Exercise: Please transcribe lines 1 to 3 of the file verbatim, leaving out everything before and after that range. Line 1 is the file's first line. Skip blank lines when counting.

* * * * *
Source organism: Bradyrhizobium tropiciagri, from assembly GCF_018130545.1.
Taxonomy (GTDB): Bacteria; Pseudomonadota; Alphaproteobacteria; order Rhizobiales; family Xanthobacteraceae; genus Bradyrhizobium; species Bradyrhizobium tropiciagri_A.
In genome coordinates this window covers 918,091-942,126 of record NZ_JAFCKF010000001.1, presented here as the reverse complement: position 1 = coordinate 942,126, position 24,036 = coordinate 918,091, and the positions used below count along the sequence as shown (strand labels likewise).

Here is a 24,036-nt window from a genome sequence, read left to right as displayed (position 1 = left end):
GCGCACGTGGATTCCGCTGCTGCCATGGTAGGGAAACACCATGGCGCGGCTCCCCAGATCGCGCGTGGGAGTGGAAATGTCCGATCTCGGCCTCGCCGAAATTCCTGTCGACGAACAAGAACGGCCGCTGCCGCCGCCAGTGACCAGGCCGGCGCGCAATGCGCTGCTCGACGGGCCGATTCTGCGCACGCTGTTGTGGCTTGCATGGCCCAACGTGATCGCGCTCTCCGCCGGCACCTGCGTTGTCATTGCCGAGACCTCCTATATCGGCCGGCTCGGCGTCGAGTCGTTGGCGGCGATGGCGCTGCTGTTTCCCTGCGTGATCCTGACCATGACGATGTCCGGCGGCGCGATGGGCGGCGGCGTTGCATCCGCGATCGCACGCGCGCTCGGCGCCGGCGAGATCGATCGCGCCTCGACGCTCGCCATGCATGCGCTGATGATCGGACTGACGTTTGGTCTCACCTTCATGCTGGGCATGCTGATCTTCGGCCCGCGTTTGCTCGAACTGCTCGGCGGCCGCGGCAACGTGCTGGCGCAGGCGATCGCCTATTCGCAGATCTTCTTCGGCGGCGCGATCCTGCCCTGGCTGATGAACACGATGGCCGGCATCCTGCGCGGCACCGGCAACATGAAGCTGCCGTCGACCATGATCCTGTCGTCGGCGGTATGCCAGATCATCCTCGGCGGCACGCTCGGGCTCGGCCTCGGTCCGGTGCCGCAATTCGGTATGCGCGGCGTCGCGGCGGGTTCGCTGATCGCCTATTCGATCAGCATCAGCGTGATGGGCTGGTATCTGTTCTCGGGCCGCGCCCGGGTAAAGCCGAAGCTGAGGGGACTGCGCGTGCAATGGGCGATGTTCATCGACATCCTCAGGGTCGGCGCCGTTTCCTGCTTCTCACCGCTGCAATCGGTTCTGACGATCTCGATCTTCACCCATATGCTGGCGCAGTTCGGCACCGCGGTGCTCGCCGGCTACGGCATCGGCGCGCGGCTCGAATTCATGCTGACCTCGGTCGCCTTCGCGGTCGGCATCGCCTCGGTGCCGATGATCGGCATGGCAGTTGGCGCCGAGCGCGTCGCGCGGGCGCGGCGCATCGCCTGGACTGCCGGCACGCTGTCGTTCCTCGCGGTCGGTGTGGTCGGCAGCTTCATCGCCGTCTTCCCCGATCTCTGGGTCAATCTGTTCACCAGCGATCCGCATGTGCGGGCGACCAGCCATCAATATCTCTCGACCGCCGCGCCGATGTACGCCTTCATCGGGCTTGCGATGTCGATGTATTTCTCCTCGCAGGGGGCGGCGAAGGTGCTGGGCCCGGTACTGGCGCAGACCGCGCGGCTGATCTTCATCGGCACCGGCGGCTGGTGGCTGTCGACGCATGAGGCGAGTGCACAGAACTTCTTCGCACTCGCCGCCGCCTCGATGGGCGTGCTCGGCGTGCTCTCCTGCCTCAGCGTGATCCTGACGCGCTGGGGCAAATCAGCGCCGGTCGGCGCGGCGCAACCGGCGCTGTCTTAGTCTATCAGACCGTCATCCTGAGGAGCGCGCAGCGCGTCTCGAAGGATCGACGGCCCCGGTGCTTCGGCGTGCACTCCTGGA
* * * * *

Source organism: Bradyrhizobium tropiciagri, from assembly GCF_018130545.1.
Taxonomy (GTDB): Bacteria; Pseudomonadota; Alphaproteobacteria; order Rhizobiales; family Xanthobacteraceae; genus Bradyrhizobium; species Bradyrhizobium tropiciagri_A.
In genome coordinates this window covers 918,091-942,126 of record NZ_JAFCKF010000001.1, presented here as the reverse complement: position 1 = coordinate 942,126, position 24,036 = coordinate 918,091, and the positions used below count along the sequence as shown (strand labels likewise).